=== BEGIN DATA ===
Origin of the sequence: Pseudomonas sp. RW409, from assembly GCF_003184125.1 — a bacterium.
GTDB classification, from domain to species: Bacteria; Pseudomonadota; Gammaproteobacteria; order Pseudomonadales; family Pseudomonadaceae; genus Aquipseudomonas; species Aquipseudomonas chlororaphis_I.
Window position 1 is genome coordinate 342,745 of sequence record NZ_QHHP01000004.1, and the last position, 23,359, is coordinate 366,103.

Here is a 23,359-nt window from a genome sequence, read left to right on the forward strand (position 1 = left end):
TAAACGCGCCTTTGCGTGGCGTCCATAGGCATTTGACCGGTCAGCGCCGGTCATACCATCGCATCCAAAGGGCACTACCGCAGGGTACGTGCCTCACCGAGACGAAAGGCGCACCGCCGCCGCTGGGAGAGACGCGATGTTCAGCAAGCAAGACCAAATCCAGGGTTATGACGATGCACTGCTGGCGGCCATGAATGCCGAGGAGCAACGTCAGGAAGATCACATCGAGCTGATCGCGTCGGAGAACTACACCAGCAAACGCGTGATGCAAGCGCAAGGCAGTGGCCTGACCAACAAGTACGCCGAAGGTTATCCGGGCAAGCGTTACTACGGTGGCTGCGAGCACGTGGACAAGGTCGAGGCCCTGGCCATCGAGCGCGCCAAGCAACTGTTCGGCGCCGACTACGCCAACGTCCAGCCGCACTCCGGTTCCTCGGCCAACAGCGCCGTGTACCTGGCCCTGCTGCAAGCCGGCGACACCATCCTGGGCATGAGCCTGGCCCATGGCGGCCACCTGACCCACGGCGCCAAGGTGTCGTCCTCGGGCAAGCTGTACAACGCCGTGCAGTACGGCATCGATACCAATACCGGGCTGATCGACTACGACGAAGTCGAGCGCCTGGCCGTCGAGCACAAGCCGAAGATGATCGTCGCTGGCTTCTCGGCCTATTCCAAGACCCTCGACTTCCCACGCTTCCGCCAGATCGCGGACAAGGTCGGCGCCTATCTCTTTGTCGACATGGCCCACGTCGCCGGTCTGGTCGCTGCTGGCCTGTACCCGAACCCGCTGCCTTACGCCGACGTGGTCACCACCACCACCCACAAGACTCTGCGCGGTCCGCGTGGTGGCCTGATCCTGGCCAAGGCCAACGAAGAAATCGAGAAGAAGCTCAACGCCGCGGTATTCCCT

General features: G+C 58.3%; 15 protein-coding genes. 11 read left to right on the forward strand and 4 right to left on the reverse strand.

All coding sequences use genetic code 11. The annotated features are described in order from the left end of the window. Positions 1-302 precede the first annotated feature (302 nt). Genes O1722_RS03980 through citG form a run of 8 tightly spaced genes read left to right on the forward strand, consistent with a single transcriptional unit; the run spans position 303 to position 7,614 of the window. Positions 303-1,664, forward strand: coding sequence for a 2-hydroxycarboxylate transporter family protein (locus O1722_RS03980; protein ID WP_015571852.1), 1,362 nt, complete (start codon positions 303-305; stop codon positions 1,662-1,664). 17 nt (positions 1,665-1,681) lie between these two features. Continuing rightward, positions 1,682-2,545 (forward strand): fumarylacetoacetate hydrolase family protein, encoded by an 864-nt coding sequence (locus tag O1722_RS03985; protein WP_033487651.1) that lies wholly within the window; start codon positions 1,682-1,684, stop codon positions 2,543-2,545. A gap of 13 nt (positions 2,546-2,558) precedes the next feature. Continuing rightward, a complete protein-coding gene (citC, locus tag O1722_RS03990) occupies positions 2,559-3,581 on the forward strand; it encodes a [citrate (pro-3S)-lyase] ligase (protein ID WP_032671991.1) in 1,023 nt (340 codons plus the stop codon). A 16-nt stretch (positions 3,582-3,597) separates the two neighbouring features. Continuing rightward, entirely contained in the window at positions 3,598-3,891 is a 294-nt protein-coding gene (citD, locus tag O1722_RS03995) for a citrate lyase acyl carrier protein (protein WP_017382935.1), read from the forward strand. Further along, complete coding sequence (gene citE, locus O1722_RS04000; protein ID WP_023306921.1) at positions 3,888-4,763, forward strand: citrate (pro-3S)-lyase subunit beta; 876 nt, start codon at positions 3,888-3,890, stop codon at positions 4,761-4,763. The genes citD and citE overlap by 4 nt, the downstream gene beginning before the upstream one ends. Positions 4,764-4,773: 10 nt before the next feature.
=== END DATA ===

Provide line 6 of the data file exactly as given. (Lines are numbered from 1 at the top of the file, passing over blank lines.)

General features: G+C 58.3%; 15 protein-coding genes. 11 read left to right on the forward strand and 4 right to left on the reverse strand.